Tuesday, 10 December 2013

The Power of Persuasion

The one case I can readily bring to mind, from my brief period studying English law, is Carlill  vs  the Carbolic Smoke ball Company. It took place in about 1890 . the Carbolic Smoke Ball company claimed that their product would prevent influenza. Someone called Mrs Carlill used the Smoke balls and caught influenza and ended up suing them.  These days they would just proclaim that the Smoke Balls MAY prevent influenza.

I have always loved watching adverts on the television and many jingles have stuck in my head over the years. "Everyone?s a fruit and nut case  tra la la la la", "Nuts!Whole hazelnuts uhhh".
We used to have chocolate bars that would make us "big and strong"- (Milky bars)
A Mars a day would help you work, rest and play (my Mum never fell for that), and after a long harassing day you could "Relax with a Woodbines"-(cigarettes)

We think we are less easily misled now, but the other day I was watching children's television with my grandson and among all the many adverts for toys at Christmas, there was one for an enormous soft toy rabbit with a plastic carrot. the little girl in the advert looked about 7.  How many people would ever think of getting such a thing !!With all due respect to the rabbit.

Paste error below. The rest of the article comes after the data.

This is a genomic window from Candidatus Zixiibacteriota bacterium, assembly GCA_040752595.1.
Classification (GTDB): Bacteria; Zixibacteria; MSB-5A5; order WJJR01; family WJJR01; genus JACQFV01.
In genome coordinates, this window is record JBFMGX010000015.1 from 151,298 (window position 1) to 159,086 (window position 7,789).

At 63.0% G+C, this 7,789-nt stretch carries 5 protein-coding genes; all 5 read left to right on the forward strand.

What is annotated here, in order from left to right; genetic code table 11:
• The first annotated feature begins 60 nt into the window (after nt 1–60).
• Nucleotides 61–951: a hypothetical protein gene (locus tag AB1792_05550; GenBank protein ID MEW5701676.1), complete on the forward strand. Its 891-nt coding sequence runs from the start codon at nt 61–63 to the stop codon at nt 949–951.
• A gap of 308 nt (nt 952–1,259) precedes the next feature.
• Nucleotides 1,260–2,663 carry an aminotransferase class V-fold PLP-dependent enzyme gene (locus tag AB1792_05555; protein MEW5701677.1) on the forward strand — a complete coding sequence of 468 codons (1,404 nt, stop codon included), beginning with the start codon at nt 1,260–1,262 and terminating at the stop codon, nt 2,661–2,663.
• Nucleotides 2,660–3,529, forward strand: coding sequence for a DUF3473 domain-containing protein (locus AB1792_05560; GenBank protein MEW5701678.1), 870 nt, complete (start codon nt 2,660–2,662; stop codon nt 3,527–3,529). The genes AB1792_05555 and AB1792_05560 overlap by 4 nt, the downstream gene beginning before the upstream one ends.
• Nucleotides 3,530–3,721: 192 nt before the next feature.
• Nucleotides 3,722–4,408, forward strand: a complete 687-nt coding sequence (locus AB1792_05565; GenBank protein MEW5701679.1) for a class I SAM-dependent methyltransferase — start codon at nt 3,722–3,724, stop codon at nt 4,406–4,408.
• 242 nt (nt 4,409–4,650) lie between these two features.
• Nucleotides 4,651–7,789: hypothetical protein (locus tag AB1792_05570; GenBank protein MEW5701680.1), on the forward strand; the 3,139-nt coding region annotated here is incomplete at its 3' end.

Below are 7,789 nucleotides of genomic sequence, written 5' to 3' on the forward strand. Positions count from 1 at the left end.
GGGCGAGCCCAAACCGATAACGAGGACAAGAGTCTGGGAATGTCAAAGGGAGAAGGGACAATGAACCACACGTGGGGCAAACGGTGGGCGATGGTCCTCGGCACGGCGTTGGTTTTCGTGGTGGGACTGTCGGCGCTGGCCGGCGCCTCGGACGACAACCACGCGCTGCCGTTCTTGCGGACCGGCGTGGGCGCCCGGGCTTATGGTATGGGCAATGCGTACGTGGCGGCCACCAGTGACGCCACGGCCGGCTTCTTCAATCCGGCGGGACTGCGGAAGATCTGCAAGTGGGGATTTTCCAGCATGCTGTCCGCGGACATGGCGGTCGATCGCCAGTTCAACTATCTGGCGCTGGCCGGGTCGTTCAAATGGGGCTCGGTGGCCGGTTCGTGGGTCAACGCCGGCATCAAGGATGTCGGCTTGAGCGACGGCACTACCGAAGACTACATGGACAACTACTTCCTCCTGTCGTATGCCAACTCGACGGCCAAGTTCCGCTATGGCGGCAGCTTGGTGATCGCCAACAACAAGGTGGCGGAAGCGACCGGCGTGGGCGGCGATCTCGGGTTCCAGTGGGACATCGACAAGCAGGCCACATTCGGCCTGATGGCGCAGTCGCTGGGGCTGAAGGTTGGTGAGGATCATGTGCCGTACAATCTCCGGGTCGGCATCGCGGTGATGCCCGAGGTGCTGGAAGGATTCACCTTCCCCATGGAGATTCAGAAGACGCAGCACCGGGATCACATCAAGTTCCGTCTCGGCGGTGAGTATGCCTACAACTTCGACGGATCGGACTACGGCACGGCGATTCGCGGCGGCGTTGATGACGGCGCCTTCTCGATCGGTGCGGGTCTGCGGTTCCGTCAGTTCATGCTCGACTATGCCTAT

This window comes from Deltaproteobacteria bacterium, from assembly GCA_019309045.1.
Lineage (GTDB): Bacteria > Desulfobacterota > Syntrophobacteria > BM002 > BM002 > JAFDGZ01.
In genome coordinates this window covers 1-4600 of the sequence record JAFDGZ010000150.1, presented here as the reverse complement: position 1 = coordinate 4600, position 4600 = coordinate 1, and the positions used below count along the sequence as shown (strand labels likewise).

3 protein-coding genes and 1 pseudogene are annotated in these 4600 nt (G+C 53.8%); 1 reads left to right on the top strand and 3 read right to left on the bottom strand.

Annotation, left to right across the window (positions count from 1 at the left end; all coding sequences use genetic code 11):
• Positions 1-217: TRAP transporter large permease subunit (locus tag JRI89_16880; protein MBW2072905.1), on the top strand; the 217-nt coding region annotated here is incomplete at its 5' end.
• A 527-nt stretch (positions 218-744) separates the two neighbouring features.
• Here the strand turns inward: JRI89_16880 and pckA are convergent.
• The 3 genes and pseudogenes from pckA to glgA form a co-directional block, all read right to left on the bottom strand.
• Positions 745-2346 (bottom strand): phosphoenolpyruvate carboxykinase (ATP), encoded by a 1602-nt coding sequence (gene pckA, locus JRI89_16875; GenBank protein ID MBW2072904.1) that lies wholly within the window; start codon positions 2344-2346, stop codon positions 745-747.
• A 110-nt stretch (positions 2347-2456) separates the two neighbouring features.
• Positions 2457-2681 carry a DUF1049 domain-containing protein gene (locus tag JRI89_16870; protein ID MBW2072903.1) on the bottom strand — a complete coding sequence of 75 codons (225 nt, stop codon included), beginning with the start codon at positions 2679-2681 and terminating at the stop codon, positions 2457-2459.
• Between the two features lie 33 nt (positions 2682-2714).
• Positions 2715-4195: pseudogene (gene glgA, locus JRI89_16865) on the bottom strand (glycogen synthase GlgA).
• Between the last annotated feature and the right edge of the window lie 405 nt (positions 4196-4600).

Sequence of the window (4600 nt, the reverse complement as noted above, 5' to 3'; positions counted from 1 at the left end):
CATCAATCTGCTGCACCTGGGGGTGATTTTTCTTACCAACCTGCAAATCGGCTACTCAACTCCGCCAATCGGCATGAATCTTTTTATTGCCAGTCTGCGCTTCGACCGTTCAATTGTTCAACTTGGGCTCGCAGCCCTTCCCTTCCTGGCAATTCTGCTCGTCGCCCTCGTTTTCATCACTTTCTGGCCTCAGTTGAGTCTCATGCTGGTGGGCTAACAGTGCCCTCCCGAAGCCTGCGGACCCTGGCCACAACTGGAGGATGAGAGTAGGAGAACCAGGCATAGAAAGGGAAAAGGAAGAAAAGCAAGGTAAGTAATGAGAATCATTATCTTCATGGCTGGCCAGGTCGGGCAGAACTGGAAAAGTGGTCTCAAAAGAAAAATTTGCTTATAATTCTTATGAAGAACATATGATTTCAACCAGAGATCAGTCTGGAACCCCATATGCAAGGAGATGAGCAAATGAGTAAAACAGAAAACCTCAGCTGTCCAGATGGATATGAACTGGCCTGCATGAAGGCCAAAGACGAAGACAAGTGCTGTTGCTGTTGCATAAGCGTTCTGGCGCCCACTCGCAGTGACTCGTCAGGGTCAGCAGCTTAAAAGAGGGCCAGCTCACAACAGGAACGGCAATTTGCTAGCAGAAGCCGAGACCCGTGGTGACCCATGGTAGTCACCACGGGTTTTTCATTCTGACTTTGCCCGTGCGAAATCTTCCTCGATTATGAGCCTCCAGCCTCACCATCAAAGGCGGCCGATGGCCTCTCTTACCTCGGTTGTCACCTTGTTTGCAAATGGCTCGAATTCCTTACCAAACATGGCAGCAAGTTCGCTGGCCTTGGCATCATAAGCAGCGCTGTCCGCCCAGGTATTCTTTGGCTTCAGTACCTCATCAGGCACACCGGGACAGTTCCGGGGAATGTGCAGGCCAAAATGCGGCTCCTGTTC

Some adverts are very ambiguous, like a shampoo that is for greasy hair, or a shampoo that is for glossy, silky hair. They cover all their options now and at the end of some adverts they often have a voice, very quickly warning you ,of any terrible dangers and potentially harmful side-effects.

It used to seem, that adverts aimed at Germans were full of facts and figures, those aimed at Italians were full of pretty girls and glamour, and those aimed at Brits were full of humour.

One of the adverts we used to enjoy as children was the Chimpanzees tea party or the Nescafè one that went on for years telling a whole love story between two neighbours.

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